Charlie Kaufman’s directorial debut Synecdoche, New York was a massive, intellectual giant, almost impossible to fully put together. Partnering with puppet artist Duke Johnson, Kaufman followed up with a drastically different film, but one as emotionally fulfilling as his Synecdoche was challenging. Anomalisa strikes a particular tone that hits me directly to the core – a depiction of depression that feels so personal, but is undoubtedly universal. The film’s conceit that every character besides Michael (David Thewlis) and Lisa (a delightful Jennifer Jason Leigh) is voiced by Tom Noonan works in many wonderful ways. It’s the kind of weirdness that you’d expect from Kaufman, though it isn’t as complicated as usual. Anomalisa is smart not to directly comment on this peculiarity (at least not right away), though it obviously informs Michael’s sense of the world and his state of mind. Noonan’s vocal performance stays at a constant, which morphs from soothing to grating. It also allows for the right amount of humor, nothing laugh-out-loud, but silly or witty enough to keep the film from becoming dry. Michael’s meeting with Lisa turns into one of the most touching and awkward romance scenes of the year, completely realistic in the way it depicts human connection between people who are so incredibly damaged. Artistically, the puppet work is gorgeous, looking for a more naturalistic style than Team America. Where a film about deep human emotion told through puppets should be all about this disconnect, Anomalisa’s presentation and tone harmonize beautifully.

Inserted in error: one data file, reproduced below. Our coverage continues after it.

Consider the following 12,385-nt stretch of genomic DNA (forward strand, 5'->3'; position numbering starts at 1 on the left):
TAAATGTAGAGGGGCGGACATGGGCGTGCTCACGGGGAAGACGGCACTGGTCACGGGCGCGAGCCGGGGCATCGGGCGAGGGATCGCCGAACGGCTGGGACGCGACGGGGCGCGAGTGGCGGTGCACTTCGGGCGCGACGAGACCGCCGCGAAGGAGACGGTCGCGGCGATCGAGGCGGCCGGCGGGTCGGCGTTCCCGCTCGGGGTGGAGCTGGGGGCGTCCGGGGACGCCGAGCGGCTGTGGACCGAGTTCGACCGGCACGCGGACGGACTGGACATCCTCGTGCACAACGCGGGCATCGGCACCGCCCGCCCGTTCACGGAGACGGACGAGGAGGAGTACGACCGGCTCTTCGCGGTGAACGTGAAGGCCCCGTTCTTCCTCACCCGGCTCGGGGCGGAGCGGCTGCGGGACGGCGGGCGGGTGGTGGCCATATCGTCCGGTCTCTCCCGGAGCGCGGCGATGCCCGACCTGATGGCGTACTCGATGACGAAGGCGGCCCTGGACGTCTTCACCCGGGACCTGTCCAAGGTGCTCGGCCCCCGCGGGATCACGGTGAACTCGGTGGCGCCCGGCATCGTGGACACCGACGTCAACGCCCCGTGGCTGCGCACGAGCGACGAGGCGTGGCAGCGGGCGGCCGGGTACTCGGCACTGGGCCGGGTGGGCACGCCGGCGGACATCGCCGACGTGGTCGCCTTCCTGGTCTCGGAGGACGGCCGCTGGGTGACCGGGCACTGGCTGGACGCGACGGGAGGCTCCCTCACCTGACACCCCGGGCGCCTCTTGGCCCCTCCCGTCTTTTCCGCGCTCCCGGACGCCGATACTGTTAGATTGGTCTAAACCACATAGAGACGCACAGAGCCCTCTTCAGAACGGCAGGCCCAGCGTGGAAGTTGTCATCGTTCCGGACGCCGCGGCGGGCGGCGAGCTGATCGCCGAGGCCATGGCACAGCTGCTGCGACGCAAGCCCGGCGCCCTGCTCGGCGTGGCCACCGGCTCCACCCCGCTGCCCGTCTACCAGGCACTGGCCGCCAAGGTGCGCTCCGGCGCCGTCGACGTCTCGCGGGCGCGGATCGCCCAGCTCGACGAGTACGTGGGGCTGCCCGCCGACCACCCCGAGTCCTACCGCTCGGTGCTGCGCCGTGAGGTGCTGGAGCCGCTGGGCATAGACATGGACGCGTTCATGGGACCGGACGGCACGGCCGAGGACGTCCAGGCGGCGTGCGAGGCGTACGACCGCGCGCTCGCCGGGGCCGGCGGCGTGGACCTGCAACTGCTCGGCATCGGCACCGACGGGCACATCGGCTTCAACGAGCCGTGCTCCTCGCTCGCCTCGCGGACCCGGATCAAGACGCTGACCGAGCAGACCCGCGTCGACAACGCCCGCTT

2015 was a big year for the anti-comedy movement. Rick Alverson’s Entertainment is probably the critical break-out of the genre and Reality was Quentin Dupieux’s best film since Rubber. Buzzard, the second film from Joel Potrykus, is the best mix of uncomfortable situations and legitimate laugh-out-loud moments. Buzzard is a punk splashed slacker flick that is delightfully weird, awkward, dark, and very, very cool. In the film, Marty is a temp office worker, video game and horror film aficionado, overall slacker in the suburbs of Detroit. He is also the smallest of small-time scam artists, pulling schemes like canceling his checking account only to immediately open a new one for the $50 new checking promotion complaining to food companies for coupons for free Hot Pockets. He is either too lazy or too stupid (actually, probably both) to take in any bigger scores. Unfortunately, when he tries, it doesn’t go too well for him. Buzzard really shines in the third act, where anti-social Marty becomes increasingly paranoid of his surroundings and the dumb comedy turns into a pretty intense thriller. Detroit becomes a nightmarish landscape, tormenting Marty into insanity. Joshua Burge (who strangely also appeared in a small, but notable role in Alejandro Iñárritu’s The Revenant) gives a surprisingly nuanced performance, especially as the character’s psychological state shows more and more cracks. I was completely charmed by the film’s peculiar sensibilities and I’ll be on the lookout for where Potrykus and Burge go next.